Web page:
Glove Love: Major League Baseball's All-Time Fielding Team

Andrew SchiffAnalyst IJanuary 27, 2008


We understand how important this skill in every game that's played around the world. From football to soccer, lacrosse to boxing.

In baseball, players are often overlooked for their defense at certain positions, and are often praised only for the offensive skills. 

If Ted Williams, who many consider to be the greatest hitter the game has ever seen, but a mediocre defensive left fielder to boot, can get elected to the Hall of Fame without a cynical word—why couldn't second baseman Bill Mazerowski, the former Pittsburgh Pirate, inducted into Cooperstown in 2001, not escape criticism?

Mazerowski was considered the finest fielding second baseman in his era, though is largely remembered for the walkoff homerun that won the 1960 World Series against the New York Yankees. But cries of cronyism prevailed when the Veterans Committee elected him to the Cooperstown. After all, how could a lifetime .260 hitter make it to the Hall of Fame?

In honor of Maz, I have decided to assemble the all-time greatest fielding team in baseball history by position.


First Base: Keith Hernandez

The former St. Louis Cardinal and New York Met first bagger made the position important for defense. True, Charles Comiskey revolutionized first base in the late 1800s, but Hernandez's great range and powerful arm, and his ability to charge homeplate on bunts made him unique. Sure, his cross-town rival Don Mattingly was close, and was clearly a better hitter, but Hernandez was more innovative and had the position down to a science. Eleven gold gloves is still a record.

Honorable mention: Mattingly, Comiskey Gil Hodges, J.T. Snow, Willie McCovey, Vic Power.


Second Base: Bill Mazerowski

Mazerowski simply dominated his position. Soft hands and great range characterized his career along with eight Gold Gloves. Actually, believe it or not, when I saw Pokey Reese play the position for the Reds several years back, I had never seen the kind of range that he displayed at the position. But I couldn't give it to a guy who didn't do it over an extended period of time. Robert Alomar won more Gold Gloves than anyone at second base, but I was never overly impressed with him.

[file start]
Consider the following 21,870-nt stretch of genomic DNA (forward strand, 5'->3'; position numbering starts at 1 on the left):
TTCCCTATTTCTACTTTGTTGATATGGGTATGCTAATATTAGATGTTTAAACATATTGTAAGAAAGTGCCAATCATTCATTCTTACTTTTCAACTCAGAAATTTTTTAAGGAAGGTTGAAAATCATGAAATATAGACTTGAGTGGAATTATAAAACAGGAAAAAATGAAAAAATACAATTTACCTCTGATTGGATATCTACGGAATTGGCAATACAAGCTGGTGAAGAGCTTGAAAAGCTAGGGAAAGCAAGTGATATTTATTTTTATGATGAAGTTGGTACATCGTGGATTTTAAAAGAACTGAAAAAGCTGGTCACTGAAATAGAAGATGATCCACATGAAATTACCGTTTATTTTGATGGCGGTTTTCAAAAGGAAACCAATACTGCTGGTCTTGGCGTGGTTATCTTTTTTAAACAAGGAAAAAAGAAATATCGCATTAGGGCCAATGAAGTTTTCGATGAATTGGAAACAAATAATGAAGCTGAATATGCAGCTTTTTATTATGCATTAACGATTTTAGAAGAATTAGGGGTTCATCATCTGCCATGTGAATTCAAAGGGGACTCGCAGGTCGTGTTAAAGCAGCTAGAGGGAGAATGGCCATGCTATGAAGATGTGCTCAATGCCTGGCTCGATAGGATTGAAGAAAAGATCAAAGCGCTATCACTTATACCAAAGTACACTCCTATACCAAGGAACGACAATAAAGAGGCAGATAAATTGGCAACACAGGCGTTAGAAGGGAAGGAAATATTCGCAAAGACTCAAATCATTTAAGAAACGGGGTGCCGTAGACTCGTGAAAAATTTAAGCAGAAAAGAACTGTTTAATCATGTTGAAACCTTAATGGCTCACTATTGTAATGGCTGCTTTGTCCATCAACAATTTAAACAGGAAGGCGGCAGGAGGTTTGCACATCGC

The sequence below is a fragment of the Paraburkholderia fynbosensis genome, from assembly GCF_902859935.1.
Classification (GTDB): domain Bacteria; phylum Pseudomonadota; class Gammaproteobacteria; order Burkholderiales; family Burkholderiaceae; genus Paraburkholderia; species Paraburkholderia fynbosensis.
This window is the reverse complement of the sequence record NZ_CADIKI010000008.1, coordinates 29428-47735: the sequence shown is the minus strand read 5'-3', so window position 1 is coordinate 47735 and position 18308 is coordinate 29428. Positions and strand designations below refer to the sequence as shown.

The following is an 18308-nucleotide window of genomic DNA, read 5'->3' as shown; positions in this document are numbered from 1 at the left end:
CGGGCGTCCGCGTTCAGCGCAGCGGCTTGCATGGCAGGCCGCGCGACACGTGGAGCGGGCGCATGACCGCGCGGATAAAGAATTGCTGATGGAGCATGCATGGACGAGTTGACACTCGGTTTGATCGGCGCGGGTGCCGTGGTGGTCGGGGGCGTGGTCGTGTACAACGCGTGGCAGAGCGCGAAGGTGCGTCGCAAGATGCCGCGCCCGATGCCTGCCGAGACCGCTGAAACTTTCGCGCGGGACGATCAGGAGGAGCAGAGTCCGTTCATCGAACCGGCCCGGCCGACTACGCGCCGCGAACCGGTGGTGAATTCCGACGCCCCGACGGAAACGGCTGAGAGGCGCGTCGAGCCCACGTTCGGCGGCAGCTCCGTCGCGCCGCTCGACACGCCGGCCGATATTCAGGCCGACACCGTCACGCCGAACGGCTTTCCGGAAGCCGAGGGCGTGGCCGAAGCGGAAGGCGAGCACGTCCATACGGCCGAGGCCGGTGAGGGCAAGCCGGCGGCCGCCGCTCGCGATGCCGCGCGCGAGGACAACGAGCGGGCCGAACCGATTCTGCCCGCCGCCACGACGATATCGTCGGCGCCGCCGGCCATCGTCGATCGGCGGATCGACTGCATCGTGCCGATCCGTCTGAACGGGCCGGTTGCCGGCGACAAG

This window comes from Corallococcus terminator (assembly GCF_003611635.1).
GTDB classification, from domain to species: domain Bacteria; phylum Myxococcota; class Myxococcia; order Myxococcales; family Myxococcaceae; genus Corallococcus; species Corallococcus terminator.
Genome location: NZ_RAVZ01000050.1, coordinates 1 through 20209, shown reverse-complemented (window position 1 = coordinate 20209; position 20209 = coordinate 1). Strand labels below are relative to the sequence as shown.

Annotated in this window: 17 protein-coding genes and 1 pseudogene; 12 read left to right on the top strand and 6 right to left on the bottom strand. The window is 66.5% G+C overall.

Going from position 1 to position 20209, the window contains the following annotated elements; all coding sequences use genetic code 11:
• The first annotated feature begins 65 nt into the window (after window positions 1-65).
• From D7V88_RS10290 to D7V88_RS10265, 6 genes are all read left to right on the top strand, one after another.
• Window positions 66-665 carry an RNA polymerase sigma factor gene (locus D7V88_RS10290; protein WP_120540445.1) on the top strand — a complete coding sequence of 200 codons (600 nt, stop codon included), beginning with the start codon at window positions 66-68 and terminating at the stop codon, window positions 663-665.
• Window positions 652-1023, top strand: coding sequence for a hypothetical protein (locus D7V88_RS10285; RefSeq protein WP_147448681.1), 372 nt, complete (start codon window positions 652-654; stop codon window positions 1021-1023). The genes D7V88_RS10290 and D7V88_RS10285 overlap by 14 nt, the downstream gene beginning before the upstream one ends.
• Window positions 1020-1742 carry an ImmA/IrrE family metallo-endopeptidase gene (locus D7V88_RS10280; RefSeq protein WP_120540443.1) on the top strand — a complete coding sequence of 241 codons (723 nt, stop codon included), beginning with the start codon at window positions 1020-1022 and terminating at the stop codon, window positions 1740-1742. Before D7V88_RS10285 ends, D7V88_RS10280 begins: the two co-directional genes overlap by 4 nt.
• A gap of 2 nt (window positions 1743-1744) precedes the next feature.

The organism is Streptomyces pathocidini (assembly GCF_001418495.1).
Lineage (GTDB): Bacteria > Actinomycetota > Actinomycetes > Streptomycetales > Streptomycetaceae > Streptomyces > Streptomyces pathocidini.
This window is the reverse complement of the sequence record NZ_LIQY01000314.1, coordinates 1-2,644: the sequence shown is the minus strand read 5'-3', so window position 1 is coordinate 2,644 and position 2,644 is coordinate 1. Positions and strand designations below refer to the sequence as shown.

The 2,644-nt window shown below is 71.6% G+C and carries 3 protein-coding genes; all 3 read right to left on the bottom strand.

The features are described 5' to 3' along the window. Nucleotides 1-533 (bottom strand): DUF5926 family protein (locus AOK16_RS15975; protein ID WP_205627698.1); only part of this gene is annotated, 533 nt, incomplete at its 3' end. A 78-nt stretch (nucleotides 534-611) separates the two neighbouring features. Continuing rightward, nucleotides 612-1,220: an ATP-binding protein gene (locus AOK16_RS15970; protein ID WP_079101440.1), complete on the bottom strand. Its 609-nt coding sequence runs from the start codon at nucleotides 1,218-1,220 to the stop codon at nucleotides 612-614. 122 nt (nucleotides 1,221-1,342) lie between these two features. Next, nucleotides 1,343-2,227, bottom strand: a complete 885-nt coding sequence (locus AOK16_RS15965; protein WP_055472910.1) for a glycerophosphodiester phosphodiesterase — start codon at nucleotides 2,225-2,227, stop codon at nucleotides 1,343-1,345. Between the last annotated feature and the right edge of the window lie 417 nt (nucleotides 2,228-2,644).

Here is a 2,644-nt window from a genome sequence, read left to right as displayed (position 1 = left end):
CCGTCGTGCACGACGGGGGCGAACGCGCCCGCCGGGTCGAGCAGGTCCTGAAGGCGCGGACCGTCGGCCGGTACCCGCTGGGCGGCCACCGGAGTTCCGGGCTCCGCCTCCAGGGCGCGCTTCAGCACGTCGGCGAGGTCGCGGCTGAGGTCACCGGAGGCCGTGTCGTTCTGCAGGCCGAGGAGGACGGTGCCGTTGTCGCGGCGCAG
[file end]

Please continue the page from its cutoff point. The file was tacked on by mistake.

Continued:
Honorable mention: Joe Morgan, Frank White, Willie Randolph, Roberto Alomar, Ryne Sandberg, Bobby Richardson, Tommy Herr, and, believe it or not, Doug Flynn. 


Shortstop: Ozzie Smith

What a shock. No one could match the "Wizard of Oz" for his range, soft hands, and acrobatic moves. Ozzie was simply the best ever. With thirteen Gold Gloves, no one even competes. Interestingly, the second best I ever saw at that position was a player that only won one Gold Glove, the current White Sox manager, Ozzie Guillen. Go figure.

It was "Doc" Adams of the New York Knickerbockers who invented the shortstop position in 1848, not to add an extra infielding position but rather to "assist in relays from the outfield."

Honorable mention: Guillen, Omar Vizquel, Dave Concepcion, Rey Ordonez, Edgar Renteria, Mark Belanger and Tony Fernandez, Rabbit Marranville.